July 15, 2020 3:19 pm

Chemicals are unstable, dangerous things; they have their specific qualities, each with different sensitivities and reactions from physical contact, contact with other chemicals, and storage. They need highly skilled and knowledgeable professionals to handle them safely in commercial settings.

There are strict regulations when it comes to storing and transporting chemicals. Yet, there are many deadly chemicals and potential reactions that can occur in your very own home from readily available household cleaning products. The two chemicals that you should never mix, that are dangerous to your lungs if breathed in, are bleach and ammonia. These two chemicals are often used to clean bathrooms and because they are both clear, it is too easy to accidentally mix them together.

JDI’s professional cleaning franchise owners undergo rigorous training to be chemical-aware and trained on the dangers when chemicals are mixed. Please call our 1 800 number below to find a commercial cleaning professional near you.

What is the Workplace Hazardous Materials Information System (WHMIS)

As a precaution, the Ontario government and other figures have established WHMIS training as an inherent worker’s right for jobs dealing with dangerous substances. This system features the familiar pictogram symbols detailing hazards for a particular product and a Safety Data Sheet (SDS), which delves in-depth into the proper handling, and cleanup of chemicals.

What is a Safety Data Sheet (SDS)

The SDS sheet is in-depth literature that covers everything about a chemical product. An SDS provides supplier information, product information, hazards (all kinds), prevention, and response. There are 16 segments of an SDS sheet:

1. Identification

2. Hazard Identification

3. Ingredients/ information on the composition

4. First-aid

5. Fire-fighting precautions

6. Spill precautions

7. Handling and storage

8. Exposure precautions, personal handling

9. Physical and chemical properties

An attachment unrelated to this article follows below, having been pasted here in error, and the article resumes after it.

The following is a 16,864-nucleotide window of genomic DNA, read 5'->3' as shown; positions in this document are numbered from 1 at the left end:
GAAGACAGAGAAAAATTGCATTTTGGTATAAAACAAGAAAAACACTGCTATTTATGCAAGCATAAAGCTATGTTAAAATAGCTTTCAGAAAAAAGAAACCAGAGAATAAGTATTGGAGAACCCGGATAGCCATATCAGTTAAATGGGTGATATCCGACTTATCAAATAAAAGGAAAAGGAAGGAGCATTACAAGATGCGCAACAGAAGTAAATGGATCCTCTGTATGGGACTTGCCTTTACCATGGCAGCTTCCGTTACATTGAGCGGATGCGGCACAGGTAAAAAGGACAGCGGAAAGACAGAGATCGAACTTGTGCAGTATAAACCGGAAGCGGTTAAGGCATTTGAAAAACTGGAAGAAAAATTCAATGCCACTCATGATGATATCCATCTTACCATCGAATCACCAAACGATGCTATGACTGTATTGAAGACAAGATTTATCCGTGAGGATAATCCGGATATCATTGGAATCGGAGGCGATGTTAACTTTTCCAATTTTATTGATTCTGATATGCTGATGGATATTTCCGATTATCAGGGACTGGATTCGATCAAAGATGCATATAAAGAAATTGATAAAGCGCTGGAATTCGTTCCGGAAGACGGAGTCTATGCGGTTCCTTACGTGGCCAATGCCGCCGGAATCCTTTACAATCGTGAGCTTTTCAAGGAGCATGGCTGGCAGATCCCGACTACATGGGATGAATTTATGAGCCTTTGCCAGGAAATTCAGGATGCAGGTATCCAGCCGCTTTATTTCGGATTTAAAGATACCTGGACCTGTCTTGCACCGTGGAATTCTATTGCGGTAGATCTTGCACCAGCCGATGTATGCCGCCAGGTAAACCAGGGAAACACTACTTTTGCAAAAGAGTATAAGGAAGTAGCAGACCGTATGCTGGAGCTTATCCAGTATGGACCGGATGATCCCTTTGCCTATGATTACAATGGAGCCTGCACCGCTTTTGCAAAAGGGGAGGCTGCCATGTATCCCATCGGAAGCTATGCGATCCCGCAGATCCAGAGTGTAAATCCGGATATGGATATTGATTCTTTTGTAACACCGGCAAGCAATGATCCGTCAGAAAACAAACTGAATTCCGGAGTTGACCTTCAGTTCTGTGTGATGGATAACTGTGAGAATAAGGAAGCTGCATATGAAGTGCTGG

10. Stability and reactivity

11. Toxic effects

12. ecological impact

13. Disposal Instructions

14. Transport guidelines

15. Regulatory information

16. other information about the product.

What is a Workplace Label or Supplier Label

A supplier label is the standard ‘in a nutshell’ information about a chemical that is meant to be read at a glance. This label contains the following information: A hazard pictogram (the shape around it details the severity of the hazard), reference to the SDS/ MSDS, hazard words (dangerous if inhaled), handling options, and storage options contained in a segmented box.

Workplace labels are the same. However, they are used only if the supplier label is worn out or missing for some reason. Workplace labels only require three types of information: The product name, a short precautionary statement, and a reference to the MSDS sheet.

 

4 Categories of Cleaning Agents and their Appropriate Uses

WHMIS applied to cleaning products can help you understand the dangers of mishandling or mixing certain cleaning products. In the following examples of what not to mix, you will notice that most disasters come from mixing any chemical with bleach.

For a quick overview, here are different categories of common household cleaners and their dangers/ applications.

Detergents:

Made of petroleum and other synthetic materials to break down soil, detergents are often corrosive, toxic, and irritating chemicals used for laundry purposes.

Degreasers:

Denatured solvents remove grease, stains, scuff marks, paint, ink and many other marks from surfaces. These substances are made of alcohol (yes, the drinkable ethanol kind). However, to avoid abuse of this product, it is tainted with toxic chemicals to make the solution taste bitter/ harm individuals. These substances are highly flammable and very toxic/ irritating if consumed.